19 September 2022. DMS is proud to announce that Nature Communications Earth & Environment just published the latest research of Prof. Penny Vlahos and colleagues on novel measurements of boron in the marginal ice zones of the Arctic. These measurements were conducted on board the RV Sikuliaq along a transect across the Bering Sea into the Chukchi Sea during May and June 2021.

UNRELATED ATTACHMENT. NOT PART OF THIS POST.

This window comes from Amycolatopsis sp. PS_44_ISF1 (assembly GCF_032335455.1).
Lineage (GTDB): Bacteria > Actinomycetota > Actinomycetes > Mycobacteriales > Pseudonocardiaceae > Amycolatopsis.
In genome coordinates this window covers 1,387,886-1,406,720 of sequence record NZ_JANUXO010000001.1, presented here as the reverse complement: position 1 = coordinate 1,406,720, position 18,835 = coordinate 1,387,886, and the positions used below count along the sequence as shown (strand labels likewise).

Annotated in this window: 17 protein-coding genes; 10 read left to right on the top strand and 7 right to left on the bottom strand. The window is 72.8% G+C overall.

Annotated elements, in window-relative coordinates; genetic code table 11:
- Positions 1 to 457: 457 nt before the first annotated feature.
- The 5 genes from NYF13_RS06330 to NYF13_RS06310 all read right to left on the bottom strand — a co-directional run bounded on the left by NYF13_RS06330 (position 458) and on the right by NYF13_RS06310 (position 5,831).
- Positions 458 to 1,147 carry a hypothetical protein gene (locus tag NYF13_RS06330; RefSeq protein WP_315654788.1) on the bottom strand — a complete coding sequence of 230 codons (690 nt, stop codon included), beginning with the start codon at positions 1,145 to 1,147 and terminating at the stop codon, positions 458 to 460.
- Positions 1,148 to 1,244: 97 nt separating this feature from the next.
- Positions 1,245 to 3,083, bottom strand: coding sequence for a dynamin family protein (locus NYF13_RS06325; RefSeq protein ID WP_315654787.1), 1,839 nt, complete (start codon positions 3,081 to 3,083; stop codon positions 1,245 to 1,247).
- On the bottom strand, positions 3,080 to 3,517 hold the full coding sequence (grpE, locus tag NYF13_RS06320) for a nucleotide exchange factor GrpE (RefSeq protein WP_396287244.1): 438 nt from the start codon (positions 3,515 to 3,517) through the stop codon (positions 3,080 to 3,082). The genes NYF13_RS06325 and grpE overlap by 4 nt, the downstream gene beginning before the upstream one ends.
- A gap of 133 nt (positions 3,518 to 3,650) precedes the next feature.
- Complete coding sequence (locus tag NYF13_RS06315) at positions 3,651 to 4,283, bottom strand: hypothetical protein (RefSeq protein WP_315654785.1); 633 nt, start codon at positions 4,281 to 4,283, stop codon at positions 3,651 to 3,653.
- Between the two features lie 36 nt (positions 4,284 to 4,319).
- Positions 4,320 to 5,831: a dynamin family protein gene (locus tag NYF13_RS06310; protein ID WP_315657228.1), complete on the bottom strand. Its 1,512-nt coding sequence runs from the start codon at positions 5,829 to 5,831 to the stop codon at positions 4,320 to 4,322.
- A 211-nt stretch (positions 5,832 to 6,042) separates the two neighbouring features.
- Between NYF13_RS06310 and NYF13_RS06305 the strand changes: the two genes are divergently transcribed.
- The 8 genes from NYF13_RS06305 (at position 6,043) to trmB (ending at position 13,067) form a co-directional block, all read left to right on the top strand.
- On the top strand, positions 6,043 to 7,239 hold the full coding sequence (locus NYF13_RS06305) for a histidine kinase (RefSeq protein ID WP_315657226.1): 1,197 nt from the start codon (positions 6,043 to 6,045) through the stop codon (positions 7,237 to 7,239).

The Arctic Ocean is experiencing a net loss of sea ice. Ice-free Septembers are predicted by 2050 with intensified seasonal melt and freshening. Accurate carbon dioxide uptake estimates rely on meticulous assessments of carbonate parameters including total alkalinity. The third largest contributor to oceanic alkalinity is boron (as borate ions). Boron has been shown to be conservative in open ocean systems, and the boron to salinity ratio (boron/salinity) is therefore used to account for boron alkalinity in lieu of in situ boron measurements. Here we report this ratio in the marginal ice zone of the Bering and Chukchi seas during late spring of 2021. We find considerable variation in born/salinity values in ice cores and brine, representing either excesses or deficits of boron relative to salinity. This variability should be considered when accounting for borate contributions to total alkalinity (up to 10 µmol kg−1) in low salinity melt regions.